Locating Opportunities

Looking for opportunities within the federal government is similar to private industry. One must determine which agency has a need for a particular good or service.

There are many sources to help locate opportunities suited to a specific business. The main portals for entry into the federal government contracting are:

General Services Administration (GSA) Schedule

This is the most common form of a federal government contract. GSA is the “acquisition arm” of the federal government. Vendors who wish to be included on the primary contract vehicle, a GSA Schedule, can find additional information here. (ibid)

To be eligible for a GSA Schedule contract, a potential GSA vendor must show proof of at least two years of measurable past performance and provide two years of financial statements. References from the Federal arena may be used in lieu of experience. (ibid)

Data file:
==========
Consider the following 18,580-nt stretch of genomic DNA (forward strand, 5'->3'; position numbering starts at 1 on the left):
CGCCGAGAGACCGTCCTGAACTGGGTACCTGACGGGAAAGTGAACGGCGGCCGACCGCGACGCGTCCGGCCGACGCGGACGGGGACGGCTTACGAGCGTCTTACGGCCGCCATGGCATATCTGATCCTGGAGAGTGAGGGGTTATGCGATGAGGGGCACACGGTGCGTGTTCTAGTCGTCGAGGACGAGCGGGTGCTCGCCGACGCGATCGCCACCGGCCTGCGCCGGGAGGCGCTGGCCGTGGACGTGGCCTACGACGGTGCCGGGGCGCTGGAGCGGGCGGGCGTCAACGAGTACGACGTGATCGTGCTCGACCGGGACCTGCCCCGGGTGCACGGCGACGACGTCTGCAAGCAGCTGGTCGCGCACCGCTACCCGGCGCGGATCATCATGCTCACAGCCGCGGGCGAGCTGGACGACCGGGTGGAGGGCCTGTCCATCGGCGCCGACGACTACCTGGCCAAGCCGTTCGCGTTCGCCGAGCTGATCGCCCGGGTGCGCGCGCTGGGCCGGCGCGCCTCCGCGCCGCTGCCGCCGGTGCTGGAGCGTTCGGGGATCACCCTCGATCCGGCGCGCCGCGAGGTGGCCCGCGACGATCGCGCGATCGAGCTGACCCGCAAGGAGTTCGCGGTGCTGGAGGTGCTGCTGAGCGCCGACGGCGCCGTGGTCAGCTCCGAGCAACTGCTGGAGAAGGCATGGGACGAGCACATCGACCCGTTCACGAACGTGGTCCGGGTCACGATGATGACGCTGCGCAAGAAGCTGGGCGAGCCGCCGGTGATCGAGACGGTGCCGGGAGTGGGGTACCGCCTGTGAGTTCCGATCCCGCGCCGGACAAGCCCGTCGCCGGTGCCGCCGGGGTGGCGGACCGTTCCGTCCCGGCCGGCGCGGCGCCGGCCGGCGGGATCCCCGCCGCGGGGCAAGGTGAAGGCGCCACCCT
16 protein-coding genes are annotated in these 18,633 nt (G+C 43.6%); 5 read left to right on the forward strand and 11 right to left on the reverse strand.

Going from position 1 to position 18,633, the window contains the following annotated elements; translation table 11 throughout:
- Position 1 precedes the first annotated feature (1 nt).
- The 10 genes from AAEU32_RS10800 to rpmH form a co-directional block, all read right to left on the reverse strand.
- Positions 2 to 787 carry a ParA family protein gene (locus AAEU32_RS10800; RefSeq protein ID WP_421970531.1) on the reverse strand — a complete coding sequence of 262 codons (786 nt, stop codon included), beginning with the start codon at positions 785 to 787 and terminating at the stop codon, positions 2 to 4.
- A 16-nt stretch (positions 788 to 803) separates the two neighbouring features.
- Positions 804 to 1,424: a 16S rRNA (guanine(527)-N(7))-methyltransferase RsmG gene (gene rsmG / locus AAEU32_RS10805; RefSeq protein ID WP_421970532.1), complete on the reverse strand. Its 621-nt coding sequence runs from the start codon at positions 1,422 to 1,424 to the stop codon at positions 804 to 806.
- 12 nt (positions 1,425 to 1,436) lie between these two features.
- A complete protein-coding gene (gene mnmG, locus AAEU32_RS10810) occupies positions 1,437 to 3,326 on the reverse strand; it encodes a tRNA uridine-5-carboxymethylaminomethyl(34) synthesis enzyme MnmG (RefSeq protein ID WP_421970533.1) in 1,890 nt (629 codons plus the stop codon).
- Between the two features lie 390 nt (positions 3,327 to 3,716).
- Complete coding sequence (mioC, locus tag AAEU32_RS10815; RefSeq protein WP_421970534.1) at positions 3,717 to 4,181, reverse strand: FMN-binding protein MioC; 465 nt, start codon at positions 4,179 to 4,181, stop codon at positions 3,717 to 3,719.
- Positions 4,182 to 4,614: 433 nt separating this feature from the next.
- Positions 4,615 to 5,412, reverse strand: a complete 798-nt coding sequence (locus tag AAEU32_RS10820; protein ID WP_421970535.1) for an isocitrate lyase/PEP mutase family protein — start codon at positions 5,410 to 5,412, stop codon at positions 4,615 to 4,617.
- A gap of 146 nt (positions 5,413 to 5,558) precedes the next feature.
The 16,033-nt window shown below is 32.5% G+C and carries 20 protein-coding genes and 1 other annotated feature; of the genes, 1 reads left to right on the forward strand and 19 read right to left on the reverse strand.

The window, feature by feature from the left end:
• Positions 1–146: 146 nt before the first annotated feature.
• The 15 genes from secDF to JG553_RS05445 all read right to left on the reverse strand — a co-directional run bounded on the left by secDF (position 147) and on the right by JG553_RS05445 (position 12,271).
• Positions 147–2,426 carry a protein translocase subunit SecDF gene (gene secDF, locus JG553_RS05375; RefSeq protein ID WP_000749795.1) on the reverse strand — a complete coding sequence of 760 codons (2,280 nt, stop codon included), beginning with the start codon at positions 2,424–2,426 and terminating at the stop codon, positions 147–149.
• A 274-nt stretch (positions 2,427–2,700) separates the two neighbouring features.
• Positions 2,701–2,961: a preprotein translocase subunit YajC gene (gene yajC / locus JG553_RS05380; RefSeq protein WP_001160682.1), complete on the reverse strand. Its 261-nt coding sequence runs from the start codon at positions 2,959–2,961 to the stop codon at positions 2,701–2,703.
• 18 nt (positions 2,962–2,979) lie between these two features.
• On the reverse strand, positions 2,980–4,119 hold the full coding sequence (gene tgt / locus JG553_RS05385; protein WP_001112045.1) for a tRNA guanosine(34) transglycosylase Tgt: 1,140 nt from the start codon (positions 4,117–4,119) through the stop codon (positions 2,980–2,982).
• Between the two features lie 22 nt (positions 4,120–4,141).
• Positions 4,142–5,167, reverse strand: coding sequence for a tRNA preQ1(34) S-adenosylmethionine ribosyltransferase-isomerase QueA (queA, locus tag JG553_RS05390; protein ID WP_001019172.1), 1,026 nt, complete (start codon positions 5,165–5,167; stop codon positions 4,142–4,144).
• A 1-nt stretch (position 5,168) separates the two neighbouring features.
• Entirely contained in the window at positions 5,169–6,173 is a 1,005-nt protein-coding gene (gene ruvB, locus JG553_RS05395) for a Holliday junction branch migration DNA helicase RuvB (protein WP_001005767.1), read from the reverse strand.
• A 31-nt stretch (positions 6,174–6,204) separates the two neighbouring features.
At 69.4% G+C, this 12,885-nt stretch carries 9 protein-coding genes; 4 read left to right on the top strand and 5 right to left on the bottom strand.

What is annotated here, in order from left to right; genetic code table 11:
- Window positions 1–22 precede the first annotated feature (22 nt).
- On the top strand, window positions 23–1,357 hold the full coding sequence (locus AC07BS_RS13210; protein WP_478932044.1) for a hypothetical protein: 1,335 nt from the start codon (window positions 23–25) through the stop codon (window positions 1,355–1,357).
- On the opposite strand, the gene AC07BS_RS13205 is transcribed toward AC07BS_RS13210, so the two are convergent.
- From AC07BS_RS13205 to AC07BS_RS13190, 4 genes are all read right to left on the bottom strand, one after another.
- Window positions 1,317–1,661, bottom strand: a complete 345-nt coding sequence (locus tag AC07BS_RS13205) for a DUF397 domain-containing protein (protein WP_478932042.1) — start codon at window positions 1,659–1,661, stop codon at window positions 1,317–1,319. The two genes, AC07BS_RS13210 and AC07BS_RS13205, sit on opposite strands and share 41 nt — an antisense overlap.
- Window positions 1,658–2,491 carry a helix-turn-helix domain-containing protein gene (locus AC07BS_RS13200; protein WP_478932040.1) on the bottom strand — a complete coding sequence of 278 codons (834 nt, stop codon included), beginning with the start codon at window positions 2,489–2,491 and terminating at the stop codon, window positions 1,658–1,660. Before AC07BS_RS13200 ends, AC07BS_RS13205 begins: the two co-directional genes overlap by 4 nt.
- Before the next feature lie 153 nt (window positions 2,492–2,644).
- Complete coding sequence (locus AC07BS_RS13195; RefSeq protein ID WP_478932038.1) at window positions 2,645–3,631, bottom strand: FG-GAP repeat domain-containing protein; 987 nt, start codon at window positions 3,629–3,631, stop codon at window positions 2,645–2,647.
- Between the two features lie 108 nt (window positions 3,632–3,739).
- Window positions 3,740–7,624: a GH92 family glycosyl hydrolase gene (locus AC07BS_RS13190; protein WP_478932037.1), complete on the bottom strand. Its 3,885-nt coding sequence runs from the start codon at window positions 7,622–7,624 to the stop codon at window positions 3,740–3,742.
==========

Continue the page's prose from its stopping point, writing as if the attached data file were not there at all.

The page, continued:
FedBizOpps

Federal Business Opportunities (FedBizOpps) contains government contracting opportunities with values over $25,000. (ibid)

GWACs

This is a government-wide acquisition contract (GWAC) in which multiple government agencies align their needs and purchase a contract for goods or services. Government-wide acquisition contracts (GWACs) allow for economies of scale, which usually reduce per-unit costs.

Vendors may also act as a subcontractor to prime contractors. There are several sites to research for subcontracting opportunities. GSA and the Small Business Administration (SBA) both maintain subcontracting databases. Additionally, the SAM website, as well as the Federal Procurement Data System (FPDS), contain sources of information including trade and business publications.

There are two types of government contract offers – bids and proposals. Bids are made in sealed bidding purchases, proposals generally involve contract awards following a negotiation process. The three offer types are:

  • Request for Quotation (RFQ): Used for proposed contracts with a value of less than $150,000.